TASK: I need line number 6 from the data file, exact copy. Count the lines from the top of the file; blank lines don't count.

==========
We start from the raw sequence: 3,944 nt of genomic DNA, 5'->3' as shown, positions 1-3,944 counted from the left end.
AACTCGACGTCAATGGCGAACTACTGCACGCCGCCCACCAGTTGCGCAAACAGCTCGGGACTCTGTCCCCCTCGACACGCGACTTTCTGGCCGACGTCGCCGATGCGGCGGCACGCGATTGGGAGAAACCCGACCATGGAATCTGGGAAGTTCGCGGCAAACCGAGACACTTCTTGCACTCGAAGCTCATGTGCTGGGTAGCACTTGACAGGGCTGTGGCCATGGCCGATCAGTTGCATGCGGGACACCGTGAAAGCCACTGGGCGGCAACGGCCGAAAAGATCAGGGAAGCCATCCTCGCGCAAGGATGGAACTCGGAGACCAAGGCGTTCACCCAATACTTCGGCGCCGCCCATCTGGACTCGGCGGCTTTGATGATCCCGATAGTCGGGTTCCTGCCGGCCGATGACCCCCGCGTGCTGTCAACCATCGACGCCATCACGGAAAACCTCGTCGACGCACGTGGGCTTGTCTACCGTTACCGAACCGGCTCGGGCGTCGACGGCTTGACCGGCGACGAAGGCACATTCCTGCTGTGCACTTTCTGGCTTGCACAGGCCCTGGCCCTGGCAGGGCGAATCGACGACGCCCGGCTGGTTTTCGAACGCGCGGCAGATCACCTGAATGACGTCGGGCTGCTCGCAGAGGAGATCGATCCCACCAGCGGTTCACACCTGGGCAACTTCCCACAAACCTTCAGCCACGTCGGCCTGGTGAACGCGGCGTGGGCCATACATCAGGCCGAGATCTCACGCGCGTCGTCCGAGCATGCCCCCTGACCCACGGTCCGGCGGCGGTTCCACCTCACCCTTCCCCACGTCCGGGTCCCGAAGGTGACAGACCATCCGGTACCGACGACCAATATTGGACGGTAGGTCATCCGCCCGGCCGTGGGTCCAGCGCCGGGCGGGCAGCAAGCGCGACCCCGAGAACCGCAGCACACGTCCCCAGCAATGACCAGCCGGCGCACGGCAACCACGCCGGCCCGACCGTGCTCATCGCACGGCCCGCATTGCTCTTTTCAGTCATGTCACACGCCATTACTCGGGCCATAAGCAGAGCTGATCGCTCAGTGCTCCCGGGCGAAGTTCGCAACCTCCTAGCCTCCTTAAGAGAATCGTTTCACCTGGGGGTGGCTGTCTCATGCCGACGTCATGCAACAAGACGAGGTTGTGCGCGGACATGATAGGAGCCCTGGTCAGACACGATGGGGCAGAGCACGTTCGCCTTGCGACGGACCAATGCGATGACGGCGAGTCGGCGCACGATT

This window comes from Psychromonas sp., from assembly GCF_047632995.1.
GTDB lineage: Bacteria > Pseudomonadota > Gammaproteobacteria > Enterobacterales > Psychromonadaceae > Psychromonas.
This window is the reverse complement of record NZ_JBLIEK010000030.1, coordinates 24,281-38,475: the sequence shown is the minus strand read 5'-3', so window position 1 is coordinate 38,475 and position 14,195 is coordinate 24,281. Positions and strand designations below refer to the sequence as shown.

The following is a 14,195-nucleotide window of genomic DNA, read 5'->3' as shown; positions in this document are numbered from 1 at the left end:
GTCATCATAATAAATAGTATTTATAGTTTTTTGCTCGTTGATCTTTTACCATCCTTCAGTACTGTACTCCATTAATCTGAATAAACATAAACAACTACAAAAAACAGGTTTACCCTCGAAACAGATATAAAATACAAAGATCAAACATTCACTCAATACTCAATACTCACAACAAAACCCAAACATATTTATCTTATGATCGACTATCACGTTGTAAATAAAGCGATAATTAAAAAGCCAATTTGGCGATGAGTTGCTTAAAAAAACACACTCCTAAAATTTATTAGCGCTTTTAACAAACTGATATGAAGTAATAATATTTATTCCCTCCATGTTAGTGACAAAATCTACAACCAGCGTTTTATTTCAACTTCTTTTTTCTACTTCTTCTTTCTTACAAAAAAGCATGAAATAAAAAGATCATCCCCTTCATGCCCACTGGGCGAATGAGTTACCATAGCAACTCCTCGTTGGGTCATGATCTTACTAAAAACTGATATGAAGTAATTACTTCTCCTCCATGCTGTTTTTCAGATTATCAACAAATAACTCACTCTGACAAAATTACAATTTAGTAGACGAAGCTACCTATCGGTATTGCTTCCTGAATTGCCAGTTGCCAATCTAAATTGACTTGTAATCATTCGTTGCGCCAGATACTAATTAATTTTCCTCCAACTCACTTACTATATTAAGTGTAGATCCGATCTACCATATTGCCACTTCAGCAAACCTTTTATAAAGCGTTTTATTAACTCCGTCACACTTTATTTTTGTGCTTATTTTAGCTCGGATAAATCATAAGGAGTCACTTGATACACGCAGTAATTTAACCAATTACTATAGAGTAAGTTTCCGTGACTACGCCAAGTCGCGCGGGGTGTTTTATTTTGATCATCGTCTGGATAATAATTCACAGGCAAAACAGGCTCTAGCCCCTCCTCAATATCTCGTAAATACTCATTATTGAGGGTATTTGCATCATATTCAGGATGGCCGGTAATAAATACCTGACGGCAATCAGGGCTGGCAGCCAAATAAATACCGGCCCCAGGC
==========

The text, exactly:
The following is a 14,195-nucleotide window of genomic DNA, read 5'->3' as shown; positions in this document are numbered from 1 at the left end: